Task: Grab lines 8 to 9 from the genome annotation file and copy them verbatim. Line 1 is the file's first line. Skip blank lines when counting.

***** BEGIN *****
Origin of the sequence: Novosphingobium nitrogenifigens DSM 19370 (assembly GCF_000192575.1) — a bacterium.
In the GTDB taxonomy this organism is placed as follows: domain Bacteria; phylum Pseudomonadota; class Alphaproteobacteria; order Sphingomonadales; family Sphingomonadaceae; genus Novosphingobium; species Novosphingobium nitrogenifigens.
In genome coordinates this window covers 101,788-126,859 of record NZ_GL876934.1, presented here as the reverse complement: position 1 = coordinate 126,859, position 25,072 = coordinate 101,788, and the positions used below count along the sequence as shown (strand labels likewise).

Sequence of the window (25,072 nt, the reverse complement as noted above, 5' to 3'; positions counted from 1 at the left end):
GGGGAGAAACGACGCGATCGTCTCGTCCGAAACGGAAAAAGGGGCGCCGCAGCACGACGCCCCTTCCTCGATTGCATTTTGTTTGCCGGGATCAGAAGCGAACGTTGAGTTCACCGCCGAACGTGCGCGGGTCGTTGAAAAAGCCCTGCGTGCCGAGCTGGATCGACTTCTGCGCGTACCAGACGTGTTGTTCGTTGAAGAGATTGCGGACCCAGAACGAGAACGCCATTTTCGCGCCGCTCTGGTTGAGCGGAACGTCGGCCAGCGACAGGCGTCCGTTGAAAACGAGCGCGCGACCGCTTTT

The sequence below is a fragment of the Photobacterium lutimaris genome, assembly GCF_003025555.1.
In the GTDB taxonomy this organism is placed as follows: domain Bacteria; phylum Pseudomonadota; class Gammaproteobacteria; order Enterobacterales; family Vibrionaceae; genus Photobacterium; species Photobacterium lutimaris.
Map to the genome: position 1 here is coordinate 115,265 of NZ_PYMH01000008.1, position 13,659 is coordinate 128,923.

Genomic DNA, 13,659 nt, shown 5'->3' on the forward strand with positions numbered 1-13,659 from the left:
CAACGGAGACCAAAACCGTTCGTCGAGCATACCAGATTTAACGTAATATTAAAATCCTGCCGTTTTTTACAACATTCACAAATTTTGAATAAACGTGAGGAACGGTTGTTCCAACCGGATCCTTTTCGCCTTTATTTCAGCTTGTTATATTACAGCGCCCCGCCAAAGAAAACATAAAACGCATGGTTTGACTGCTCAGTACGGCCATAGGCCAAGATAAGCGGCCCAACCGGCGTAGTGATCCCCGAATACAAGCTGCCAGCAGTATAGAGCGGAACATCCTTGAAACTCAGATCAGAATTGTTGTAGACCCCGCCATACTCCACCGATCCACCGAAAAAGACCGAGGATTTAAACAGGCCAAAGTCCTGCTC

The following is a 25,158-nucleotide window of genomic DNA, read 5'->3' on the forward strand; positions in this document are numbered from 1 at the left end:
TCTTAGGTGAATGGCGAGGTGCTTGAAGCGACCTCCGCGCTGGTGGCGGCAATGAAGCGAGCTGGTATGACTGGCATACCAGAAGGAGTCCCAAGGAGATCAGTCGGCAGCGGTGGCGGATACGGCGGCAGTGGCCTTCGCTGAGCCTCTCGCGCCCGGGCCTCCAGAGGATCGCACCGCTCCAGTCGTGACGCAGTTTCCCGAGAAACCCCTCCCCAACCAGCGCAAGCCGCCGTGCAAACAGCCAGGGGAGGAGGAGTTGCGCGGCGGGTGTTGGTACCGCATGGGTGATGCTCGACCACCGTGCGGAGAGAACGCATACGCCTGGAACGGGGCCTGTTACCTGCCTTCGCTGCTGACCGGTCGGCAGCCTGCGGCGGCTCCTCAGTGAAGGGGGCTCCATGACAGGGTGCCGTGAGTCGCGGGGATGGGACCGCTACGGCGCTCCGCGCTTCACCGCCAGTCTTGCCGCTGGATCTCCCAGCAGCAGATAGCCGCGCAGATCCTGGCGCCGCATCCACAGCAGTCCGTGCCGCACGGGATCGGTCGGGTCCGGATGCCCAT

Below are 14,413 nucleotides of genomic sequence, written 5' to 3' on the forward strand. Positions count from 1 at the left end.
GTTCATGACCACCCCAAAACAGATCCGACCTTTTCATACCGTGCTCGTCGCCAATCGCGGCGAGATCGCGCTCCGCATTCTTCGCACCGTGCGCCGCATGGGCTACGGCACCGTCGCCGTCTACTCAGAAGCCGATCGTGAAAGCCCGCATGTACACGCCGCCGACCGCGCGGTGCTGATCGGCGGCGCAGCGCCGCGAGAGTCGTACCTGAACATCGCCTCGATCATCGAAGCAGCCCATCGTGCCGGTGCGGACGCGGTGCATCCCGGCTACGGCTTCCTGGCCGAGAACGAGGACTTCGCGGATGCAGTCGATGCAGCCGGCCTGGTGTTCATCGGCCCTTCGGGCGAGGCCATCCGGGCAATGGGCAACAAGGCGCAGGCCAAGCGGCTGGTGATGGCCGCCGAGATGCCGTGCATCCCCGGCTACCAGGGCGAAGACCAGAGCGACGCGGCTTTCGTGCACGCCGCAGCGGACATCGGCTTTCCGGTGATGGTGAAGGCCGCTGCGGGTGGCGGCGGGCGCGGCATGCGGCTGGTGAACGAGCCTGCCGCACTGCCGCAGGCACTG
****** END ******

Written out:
Map to the genome: position 1 here is coordinate 115,265 of NZ_PYMH01000008.1, position 13,659 is coordinate 128,923.

Genomic DNA, 13,659 nt, shown 5'->3' on the forward strand with positions numbered 1-13,659 from the left: